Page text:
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Tuesday, November 25, 2008

Taser Death: Attorney discusses the first successful Verdict Against Taser International

November 25, 2008
By Jane Mundy, Lawyers and Settlements.com

Woodland Hills, CA: On June 7, 2008 Attorney Peter Williamson and Co-counsel John Burton were successful in obtaining the first products liability verdict against TASER International in the history of the company as a result of the wrongful Taser death of Robert Heston. They successfully convinced a jury that the weapon manufacturer knew or should have known about the potential risks of its M26 model due to multiple and prolonged discharges but failed to warn about such risks--such as being tasered to death.

"I originally got involved with the litigation against TASER, International when John Burton, a friend and colleague (we had worked together on civil rights cases) asked me to assist him in representing Mrs. Evelyn Rosa, whose son had been shocked with a TASER during an encounter with the Seaside California Police Department resulting in his death," says Williamson. Shortly after being retained in the Rosa case, the Heston family was contacted by Mrs. Rosa--she had read about Robert Heston’s death after being shocked multiple times with a TASER-- and the two families connected.

Williamson and Burton decided to take equal roles in both the Rosa and Heston cases. After approximately three years of litigation, the Heston case against the Salinas California Police Department and TASER International proceeded to trial first. (Williamson and Burton continue to litigate the Rosa case which is set for trial in July 2009.)

Building the Case against TASER International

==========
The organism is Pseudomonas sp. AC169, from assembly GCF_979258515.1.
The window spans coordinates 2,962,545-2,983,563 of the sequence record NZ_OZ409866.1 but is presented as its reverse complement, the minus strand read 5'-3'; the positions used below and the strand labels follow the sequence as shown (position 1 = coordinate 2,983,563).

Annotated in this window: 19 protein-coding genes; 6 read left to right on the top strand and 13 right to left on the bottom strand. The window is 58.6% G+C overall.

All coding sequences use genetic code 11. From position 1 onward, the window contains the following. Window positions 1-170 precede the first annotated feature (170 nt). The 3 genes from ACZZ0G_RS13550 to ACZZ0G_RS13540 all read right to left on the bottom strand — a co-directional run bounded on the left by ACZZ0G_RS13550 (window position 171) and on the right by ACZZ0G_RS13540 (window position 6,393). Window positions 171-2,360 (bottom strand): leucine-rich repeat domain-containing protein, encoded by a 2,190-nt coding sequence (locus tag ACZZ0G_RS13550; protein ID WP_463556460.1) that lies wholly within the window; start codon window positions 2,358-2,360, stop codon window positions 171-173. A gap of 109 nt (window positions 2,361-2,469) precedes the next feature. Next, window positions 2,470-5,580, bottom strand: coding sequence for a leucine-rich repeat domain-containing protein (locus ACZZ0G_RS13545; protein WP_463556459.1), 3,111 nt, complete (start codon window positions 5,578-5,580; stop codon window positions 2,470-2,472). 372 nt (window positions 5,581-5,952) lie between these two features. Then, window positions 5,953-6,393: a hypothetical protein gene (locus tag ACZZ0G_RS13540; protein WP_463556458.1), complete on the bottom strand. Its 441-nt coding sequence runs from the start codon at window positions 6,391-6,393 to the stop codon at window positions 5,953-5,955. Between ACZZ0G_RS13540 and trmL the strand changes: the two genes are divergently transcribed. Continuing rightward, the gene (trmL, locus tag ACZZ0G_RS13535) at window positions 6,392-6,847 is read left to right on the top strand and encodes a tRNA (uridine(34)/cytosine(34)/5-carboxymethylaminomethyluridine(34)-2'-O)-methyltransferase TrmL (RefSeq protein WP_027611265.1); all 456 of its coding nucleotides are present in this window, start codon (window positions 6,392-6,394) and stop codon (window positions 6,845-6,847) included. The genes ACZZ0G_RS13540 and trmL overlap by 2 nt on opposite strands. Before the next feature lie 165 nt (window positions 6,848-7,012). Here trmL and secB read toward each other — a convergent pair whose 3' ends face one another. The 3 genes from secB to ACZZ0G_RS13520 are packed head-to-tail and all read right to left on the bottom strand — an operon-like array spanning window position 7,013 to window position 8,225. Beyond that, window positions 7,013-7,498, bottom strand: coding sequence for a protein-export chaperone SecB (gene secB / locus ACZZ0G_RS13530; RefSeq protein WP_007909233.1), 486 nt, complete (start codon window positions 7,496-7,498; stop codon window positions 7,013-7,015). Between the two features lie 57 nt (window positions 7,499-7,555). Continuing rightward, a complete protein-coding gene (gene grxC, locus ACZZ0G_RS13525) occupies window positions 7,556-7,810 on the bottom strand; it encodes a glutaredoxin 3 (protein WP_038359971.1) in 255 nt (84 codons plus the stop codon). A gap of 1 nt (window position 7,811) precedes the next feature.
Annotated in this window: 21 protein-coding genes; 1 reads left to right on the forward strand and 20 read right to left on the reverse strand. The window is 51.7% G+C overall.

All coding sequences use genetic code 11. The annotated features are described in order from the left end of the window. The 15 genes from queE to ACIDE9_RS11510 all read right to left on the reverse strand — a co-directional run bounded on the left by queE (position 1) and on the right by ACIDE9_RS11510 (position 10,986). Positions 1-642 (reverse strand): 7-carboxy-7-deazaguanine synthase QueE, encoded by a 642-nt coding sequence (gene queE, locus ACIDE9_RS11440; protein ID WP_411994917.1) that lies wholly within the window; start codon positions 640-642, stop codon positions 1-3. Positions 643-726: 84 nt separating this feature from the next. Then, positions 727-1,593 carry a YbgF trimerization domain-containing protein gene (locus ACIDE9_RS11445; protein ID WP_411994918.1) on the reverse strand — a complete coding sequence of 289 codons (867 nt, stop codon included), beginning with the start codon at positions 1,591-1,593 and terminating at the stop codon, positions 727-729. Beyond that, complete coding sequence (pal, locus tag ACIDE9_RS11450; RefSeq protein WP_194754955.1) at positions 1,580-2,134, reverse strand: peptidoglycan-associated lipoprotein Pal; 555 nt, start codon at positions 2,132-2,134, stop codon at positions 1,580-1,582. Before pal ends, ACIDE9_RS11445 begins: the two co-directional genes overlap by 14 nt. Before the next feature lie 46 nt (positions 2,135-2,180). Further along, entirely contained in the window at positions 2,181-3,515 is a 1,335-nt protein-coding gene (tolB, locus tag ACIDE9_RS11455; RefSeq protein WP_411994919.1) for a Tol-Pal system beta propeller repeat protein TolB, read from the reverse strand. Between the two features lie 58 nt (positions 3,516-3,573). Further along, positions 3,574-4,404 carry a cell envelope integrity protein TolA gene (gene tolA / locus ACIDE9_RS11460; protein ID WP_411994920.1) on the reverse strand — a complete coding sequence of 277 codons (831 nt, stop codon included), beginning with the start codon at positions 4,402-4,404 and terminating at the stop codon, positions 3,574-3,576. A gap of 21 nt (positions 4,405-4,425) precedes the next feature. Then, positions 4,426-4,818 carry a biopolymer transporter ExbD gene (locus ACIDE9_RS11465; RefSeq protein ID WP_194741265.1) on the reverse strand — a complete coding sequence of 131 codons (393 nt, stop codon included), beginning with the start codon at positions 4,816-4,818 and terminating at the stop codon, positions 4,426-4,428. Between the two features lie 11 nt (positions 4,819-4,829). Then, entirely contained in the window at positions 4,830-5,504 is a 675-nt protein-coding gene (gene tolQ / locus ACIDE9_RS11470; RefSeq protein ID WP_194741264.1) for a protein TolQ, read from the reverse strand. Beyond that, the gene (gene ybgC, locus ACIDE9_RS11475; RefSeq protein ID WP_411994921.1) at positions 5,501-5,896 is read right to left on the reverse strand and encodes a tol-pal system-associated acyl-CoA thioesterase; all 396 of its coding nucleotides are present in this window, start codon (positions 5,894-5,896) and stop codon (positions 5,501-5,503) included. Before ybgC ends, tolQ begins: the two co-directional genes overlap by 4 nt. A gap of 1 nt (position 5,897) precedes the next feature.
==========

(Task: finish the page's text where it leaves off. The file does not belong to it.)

Williamson explains that the Heston case presented daunting challenges because it combined complex civil rights issues with those of a more typical products liability case against TASER, the largest stun-gun maker in the world. TASER also let it be known that it would use all of its resources to aggressively fight every product liability lawsuit filed against it. Over the course of 3 years of very intensive litigation, Williamson and Burton spent considerable time and money learning everything they could about the TASER including how it works, its electrical output and the training involved in its use. Most importantly, all of the peer-reviewed research conducted on the physiological effects of the TASER was gathered, reviewed and analyzed. They also learned how to interpret data obtained from the TASER Dataport, a computer chip included with each TASER that is designed to record every discharge of the device, (Unlike countless police officers, Williamson and Burton didn't feel the need to Taser themselves.) For example, by looking at the Dataport in the Heston case, Williamson and Burton were able to determine and ultimately prove at trial that the officers involved in attempting to restrain Heston discharged there TASERS almost continuously for 64-seconds.